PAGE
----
In yet another similar case, the vibration levels despite controlling the oil-inlet temperature and pressure did not come down to safe limits. Obviously, the problem was arising of too-less clearance between the bearing and the shaft. As mentioned, the oil-whirl problem arises when the load to be supported by the oil film is less than the vertical component of the pressure of the hydrodynamic film of lubrication.
Since the problem could not be sorted out by manipulating the oil-inlet temperature and pressure, a deliberate unbalance was put on the shaft so that the bearing load increases. With this, though the vibration levels in the other non-whirling bearings increased to a certain extent, all the bearing-vibration levels came within the acceptable range.
Many a times, a deliberate misalignment in the neighbouring shafts, solves the oil-whirl problem. Nevertheless, it should be borne in mind that the measures such as deliberate unbalance or misalignment and so on, provide only a symptomatic relief. The correct solution is to provide only a correctly designed bearing.
A whirling bearing in a multi-rotor-bearing system can cause damages to other bearings too. Keeping this in mind and also the fact that whirling bearing will be subjected to rapid wear out, it is not advisable to neglect the oil-whirl problem.
Contrary to the phenomenon of the oil whirl, the friction-related whirl, also called the shaft whirl occurs due to the physical contact between the bearing liner and the journal. This can wipe out of the bearing. Here, when the contact takes place, the frictional force at the point of contact drags the rotor up (Fig. 7.41) and a fresh contact is made. At this point, it is again thrown to another position. Normally, a rotor which operates above the first critical, will tend to deflect or bow in a direction opposite the unbalance / heavy spot. As a result, the internal friction-damping factor, which normally works to restrict the deflection, will be out of phase and thus will further deflect the rotor. This is generally kept in check by the damping provided in the bearings. If this damping is low due to an improper bearing lubrication, the friction excites the whirl. This whirl will always occur at a frequency equal to the first critical speed.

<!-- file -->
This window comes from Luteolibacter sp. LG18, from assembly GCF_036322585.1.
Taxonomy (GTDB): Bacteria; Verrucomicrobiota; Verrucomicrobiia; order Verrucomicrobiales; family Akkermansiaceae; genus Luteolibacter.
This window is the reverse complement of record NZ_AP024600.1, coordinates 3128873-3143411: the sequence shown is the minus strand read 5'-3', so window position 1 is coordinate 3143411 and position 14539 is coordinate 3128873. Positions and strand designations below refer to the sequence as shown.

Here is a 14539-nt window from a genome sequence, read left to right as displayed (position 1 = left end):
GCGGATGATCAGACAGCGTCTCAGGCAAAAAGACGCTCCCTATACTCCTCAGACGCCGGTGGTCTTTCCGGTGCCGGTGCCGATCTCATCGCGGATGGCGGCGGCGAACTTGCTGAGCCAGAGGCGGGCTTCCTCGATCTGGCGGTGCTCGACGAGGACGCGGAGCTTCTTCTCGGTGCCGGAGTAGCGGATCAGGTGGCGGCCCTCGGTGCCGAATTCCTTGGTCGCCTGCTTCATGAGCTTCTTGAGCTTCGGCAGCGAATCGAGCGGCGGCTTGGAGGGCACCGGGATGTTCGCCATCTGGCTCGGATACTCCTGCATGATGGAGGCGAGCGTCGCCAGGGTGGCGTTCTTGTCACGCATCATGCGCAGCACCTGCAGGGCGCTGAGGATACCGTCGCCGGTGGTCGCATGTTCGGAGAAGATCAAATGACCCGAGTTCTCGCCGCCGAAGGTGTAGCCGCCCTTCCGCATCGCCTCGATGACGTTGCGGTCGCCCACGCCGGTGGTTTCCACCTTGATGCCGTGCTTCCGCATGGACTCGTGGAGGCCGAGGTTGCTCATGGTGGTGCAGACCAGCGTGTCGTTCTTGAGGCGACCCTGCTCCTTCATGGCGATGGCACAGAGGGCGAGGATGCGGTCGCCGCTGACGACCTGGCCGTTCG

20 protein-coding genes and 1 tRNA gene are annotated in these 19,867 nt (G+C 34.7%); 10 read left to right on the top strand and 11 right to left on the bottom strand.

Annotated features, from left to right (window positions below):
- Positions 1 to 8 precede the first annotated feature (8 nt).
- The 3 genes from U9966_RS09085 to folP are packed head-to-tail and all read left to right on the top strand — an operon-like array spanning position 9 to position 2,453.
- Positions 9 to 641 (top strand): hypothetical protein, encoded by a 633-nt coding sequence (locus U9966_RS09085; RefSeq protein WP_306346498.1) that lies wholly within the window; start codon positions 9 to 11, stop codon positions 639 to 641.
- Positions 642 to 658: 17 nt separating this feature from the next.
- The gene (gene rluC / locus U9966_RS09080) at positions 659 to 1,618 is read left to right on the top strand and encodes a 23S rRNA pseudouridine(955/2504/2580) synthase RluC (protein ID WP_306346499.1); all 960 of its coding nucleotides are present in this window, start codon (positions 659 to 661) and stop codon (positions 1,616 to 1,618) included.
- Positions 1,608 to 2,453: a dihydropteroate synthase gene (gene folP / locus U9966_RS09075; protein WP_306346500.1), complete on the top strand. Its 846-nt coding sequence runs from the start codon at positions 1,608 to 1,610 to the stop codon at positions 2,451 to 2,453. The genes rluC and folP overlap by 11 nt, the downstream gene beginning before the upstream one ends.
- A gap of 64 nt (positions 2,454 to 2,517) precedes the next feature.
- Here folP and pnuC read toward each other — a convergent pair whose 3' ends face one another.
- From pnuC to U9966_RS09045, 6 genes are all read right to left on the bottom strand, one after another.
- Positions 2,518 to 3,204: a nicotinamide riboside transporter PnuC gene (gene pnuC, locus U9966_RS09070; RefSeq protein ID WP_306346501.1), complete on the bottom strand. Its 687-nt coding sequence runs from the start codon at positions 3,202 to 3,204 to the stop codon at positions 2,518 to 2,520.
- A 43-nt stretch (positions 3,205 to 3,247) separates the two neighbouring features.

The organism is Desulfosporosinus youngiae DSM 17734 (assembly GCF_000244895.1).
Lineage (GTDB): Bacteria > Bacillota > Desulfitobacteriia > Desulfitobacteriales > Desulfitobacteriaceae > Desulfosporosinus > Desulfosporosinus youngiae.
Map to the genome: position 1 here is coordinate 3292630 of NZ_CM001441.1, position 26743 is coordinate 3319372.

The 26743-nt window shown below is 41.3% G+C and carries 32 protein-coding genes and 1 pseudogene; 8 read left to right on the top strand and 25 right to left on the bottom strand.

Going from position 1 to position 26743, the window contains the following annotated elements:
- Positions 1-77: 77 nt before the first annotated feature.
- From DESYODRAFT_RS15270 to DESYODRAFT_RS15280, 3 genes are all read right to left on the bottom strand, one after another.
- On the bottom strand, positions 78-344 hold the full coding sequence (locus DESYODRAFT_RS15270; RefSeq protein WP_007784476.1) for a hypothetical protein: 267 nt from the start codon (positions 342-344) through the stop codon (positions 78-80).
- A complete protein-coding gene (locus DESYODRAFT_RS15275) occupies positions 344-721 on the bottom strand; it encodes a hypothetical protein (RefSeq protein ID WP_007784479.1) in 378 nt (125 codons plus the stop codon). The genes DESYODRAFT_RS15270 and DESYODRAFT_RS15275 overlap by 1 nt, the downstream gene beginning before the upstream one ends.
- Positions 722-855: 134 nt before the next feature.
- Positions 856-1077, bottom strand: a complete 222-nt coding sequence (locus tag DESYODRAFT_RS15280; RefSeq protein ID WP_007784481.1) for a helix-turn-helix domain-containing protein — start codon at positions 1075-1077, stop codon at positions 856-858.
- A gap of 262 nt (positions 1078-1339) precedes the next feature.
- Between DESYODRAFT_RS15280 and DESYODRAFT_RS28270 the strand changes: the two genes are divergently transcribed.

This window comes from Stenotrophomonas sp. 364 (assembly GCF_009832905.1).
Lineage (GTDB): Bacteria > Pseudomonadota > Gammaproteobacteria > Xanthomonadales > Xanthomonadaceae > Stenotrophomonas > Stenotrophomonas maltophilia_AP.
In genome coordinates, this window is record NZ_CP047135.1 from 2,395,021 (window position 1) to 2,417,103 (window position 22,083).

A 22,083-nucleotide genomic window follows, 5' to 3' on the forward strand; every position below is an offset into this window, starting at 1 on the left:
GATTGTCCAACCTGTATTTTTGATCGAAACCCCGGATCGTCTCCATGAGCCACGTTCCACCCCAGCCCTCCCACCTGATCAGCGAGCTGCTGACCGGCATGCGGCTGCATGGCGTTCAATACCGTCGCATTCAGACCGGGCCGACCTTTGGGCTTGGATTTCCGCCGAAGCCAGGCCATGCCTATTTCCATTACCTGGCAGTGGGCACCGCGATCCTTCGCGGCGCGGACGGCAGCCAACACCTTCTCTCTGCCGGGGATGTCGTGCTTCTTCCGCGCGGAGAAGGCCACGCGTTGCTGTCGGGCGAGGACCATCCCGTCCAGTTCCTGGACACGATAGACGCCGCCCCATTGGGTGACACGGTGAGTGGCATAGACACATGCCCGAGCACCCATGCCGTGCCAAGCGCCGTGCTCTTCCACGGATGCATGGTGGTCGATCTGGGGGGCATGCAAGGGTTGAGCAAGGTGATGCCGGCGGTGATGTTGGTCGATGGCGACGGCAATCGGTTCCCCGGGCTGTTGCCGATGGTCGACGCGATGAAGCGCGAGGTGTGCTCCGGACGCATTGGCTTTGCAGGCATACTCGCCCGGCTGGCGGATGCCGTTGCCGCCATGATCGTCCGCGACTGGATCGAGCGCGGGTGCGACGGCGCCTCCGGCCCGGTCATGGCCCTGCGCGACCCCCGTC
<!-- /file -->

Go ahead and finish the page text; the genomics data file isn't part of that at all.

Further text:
Many tests performed on hydro machines and large pumps have shown that the hydrodynamic bearings are lubricated with not just oil alone but a mixture of oil and air, which is present in the form of stable suspension. The air bubbles are usually quite clearly visible and comparable in diameter to the thickness of the oil film. At times, the diameter may exceed the thickness of the oil film. The degree of saturation of the oil with air in thrust bearings depends upon (a) the discharge of oil from the bearing, (b) the turbulence at the surface of the oil tank, (c) foam at the surface due to agitation of the oil caused by the obstruction in its oil path (oil coolers, baffles). The foaming sharply increases in presence of even a small amount of water (which can find its way in the system through several ways). This can cause a direct contact between the bearing and thrust collar giving rise to vibration and bearing-wipe problem.
Figure 7.42 shows the shaft orbits when oil whirl and shaft whirl takes place. In fact, shaft orbits can detect not only the bearing rubs but the rubs between the rotating and stationary components in the rotating machinery. The rubs at bearings are identifiable through the vibration frequency close to the first critical while other rubs are identified through sub-harmonics and super-harmonics depending upon the degree and location of the rub.